Wednesday, April 6, 2011

Exploring Postgres Standard Server on Linux Step-by-Step


This procedure walks you through step-by-step exploration of PostgreSQL 9.0.3 running on CentOS Standard Server 5.5 within VMware Workstation 7.1.3.  You'll start out by: 1) determining the status of the Postgres service; 2) starting up and shutting down the Postgres service; 3) creating and deleting databases; 4) creating and deleting tables; 5) populating databases; and then 6) running some scripts against the sample database.  For each step, you'll first be shown how to do it from the terminal and then shown how to do it using various graphical user interfaces.  Note: you'll need root user privileges in order to complete some steps.  See Step-by-Step Installation of PostgreSQL onto Linux Server for a walkthrough on how to setup Postgres on Linux. General sources of information on PostgreSQL can be found in the references [1-3, 16].  This walkthrough employs the sample database SQL scripts available from PostgreSQL Guide [9].  It will take you about three hours to complete this walkthrough, from start to finish.  All references used in this walkthrough are listed in the References section below.  Good Luck!

Step 1: Determining the Status of the Postgres Service

There are several methods available for determining the Postgres instance status: a) from the command line using the Linux service command, b) from the command line using the Postgres pg_ctl command, and c) using the pgAdmin graphical user interface (GUI).  We'll explore all of these methods here.

Using the Linux service command

Let's start out by exploring the Linux service command [5]. Open a terminal. Run the following command:
su root /sbin/service postgresql-9.0 status
Note that the name of the Postgres service on your machine may be different than the one that I have used here.  Note too that you can only run this service with root privileges.

Using this command is the simplest command-line method for determining Postgres service status.

TIP: to find the name of the Postgres service on your machine, enter the following at the prompt: chkconfig --list.  This will present a sorted list of all currently running services [4].
TIP: if you get an error trying to run the service command, you may need to use the find command to locate it.  Typically, in CentOS, the service command is located in the sbin directory.
Using the Postgres pg_ctl command

Next let's explore using the Postgres pg_ctl command [6]. You can't run the Postgres pg_ctl command as root; and it may return an error if you try to run it under your account:

Thus, to run this command in CentOS, you need to run it as the user that owns the Postgres process, namely, postgres. You'll use the Linux su command [7]. At the prompt, su into the postgres account and enter the password when prompted:

Note the "-" after the su command.  This is important.  Using the hyphen, you assume both the identity and environment of the postgres account, and this will avoid an annoying warning message later.  Leaving out the hyphen, you assume only the identity of the postgres account. Once you're logged in under the postgres service account, enter the following command:
/opt/PostgresPlus/9.0SS/bin/pg_ctl status -D /opt/PostgresPlus/9.0SS/data
There's no space between the hyphen and the "D". Running this command will return the postgres service status. 

TIP: if you got the "could not change directory" error, you probably used the su command without the hyphen.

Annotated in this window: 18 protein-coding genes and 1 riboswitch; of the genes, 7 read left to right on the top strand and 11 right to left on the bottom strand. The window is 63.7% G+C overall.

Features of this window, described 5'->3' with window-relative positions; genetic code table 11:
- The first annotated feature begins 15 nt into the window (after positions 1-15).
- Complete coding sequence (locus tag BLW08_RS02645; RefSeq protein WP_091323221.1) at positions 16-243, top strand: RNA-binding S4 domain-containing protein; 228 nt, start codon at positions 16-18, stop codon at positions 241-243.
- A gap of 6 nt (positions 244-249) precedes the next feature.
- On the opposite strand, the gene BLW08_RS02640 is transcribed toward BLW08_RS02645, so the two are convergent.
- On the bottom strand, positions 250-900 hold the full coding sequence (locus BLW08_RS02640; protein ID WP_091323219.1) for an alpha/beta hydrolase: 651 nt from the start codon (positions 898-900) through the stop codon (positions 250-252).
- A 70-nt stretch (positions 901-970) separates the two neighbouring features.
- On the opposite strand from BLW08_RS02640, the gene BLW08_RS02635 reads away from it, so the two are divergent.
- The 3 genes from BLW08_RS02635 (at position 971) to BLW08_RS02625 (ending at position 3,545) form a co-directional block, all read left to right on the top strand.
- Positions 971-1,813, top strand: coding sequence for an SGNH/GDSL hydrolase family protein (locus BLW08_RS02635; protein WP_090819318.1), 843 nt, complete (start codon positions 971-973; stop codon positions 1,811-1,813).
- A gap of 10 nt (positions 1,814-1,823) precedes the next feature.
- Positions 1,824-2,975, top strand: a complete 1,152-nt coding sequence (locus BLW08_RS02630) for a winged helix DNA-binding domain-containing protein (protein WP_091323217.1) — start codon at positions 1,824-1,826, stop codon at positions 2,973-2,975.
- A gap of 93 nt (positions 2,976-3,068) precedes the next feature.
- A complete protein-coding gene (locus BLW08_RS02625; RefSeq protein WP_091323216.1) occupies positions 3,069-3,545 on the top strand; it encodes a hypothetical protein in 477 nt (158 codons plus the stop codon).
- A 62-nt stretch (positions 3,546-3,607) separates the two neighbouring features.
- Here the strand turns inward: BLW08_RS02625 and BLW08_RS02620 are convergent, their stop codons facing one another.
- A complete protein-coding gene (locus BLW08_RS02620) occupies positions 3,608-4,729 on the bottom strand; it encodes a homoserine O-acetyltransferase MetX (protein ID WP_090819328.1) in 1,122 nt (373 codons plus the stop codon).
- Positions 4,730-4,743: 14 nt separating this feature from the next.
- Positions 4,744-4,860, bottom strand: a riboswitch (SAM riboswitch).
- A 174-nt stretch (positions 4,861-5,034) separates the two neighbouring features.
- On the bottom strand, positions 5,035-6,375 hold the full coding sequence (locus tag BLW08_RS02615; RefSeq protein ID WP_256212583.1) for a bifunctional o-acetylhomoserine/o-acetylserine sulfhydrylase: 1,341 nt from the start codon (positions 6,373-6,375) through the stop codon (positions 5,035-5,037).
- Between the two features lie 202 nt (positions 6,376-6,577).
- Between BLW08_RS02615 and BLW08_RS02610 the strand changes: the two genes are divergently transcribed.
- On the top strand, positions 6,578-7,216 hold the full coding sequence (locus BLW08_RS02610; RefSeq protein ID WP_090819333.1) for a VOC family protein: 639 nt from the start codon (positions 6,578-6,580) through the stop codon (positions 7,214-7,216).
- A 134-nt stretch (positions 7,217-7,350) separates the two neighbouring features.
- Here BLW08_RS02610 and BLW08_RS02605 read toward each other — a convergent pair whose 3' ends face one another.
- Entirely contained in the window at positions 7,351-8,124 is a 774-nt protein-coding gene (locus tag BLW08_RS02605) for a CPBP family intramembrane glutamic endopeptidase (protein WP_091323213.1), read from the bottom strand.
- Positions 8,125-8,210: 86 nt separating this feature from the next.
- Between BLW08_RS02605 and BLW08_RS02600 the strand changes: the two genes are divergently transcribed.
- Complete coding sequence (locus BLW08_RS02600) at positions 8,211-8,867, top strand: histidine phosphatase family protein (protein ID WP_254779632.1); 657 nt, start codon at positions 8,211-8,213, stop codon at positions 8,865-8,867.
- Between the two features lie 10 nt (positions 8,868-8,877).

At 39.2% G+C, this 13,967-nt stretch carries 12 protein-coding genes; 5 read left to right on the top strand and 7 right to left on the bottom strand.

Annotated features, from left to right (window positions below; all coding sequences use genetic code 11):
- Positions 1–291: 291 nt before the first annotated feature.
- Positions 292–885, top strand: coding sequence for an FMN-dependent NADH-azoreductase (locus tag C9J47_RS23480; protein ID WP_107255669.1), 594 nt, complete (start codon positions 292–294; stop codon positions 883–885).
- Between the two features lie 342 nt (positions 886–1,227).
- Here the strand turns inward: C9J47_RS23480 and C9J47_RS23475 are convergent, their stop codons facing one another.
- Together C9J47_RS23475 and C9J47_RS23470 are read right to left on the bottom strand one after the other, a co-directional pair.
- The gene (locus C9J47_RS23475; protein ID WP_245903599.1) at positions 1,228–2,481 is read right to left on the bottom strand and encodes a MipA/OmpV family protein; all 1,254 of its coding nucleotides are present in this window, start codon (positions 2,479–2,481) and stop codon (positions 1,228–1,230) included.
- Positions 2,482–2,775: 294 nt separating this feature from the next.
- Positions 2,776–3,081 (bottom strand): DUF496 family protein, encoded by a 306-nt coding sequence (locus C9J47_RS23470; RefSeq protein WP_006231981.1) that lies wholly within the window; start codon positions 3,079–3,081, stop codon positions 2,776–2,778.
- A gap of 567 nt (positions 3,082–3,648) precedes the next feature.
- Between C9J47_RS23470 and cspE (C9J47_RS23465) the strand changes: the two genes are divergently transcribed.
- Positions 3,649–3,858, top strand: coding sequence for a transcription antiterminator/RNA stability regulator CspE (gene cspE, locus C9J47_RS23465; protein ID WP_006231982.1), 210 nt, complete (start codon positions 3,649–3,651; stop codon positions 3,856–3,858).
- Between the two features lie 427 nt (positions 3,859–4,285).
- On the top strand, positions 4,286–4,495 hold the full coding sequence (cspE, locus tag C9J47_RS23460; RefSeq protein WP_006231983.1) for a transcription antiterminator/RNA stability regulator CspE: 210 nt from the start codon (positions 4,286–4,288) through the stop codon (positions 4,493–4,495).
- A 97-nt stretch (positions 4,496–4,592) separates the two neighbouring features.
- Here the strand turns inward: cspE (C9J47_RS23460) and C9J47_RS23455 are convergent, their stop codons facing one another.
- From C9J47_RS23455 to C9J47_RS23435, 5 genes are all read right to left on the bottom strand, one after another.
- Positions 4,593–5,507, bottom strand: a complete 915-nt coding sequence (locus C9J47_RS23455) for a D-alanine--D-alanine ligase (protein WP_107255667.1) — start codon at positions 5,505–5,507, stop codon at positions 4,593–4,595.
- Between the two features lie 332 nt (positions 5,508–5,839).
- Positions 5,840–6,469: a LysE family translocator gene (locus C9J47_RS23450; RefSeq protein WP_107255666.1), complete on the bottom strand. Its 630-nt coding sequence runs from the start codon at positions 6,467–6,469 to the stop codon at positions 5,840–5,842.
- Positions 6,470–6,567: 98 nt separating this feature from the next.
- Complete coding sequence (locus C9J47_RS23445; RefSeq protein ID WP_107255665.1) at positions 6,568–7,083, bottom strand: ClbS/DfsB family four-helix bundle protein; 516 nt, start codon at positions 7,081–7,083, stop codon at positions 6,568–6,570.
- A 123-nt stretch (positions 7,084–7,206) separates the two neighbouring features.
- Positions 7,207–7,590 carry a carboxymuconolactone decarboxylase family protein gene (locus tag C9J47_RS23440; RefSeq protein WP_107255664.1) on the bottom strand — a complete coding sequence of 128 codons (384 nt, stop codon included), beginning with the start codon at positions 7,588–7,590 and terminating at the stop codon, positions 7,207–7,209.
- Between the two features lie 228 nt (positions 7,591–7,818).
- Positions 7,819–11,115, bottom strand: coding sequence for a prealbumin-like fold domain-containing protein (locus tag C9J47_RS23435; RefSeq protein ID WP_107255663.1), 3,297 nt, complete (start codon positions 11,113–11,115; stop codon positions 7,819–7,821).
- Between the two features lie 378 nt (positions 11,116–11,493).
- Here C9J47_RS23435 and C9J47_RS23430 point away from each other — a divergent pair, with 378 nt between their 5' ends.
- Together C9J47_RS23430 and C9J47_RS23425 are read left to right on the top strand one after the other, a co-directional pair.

TIP: if you ever want to know what the pg_ctl command options are just type "--help" after the pg_ctl command.  That's two hyphens followed by the word help.
Now let's take a look at checking up on the status of the Postgres service using a GUI.

Using the CentOS Service Configuration tool GUI

From the System menu, point to Administration, and then select Services.

You may be prompted to enter your root password.

Enter the root password.  The Services Configuration dialog appears.  Scroll down to the postgresql-9.0 service, and then select it.  It's status will appear in the Status pane, at right.

If you're new to Linux and want to learn more about services in Linux, there's an excellent article covering just this topic in Red Hat Magazine written by Len DiMaggio [23].  This completes exploring how to check the status of the Postgres service.  Now let's explore how to stop and start it.

Step 2: Starting Up and Shutting Down the Postgres Service

You can use both command line or GUI methods for controlling the Postgres service. Command line options include both Linux and Postgres methods.  We'll explore them all here.

Using the Linux service command

Open a terminal, and then run the following command [5]:
# su root /sbin/service postgresql-9.0 status
You'll be prompted for the root password.  Note that the name of your postgres service may be different than the one that I have used here.  This checks the status of the service - you want to make sure the service is running before shutting it down.

Now to shut down the service.  At the prompt, enter the following command:
# su root /sbin/service postgresql-9.0 stop
You'll be prompted for the root password.  Then an orderly shutdown is performed.

Now to restart the service.  At the prompt, enter the following command:
# su root /sbin/service postgresql-9.0 start
You'll be prompted for the root password.  Then an orderly startup is performed.

Now let's explore stopping and starting Postgres using the Postgres pg_ctl command.

Using the Postgres pg_ctl command

As noted previously, you can't run the Postgres pg_ctl command as root; and it may return an error if you try to run it under your account.  Therefore, to use this command, you'll need to login as the account that owns the postgress process, in this case postgres.  So do this first and then continue on.  Let's start out by verifying that the service is running: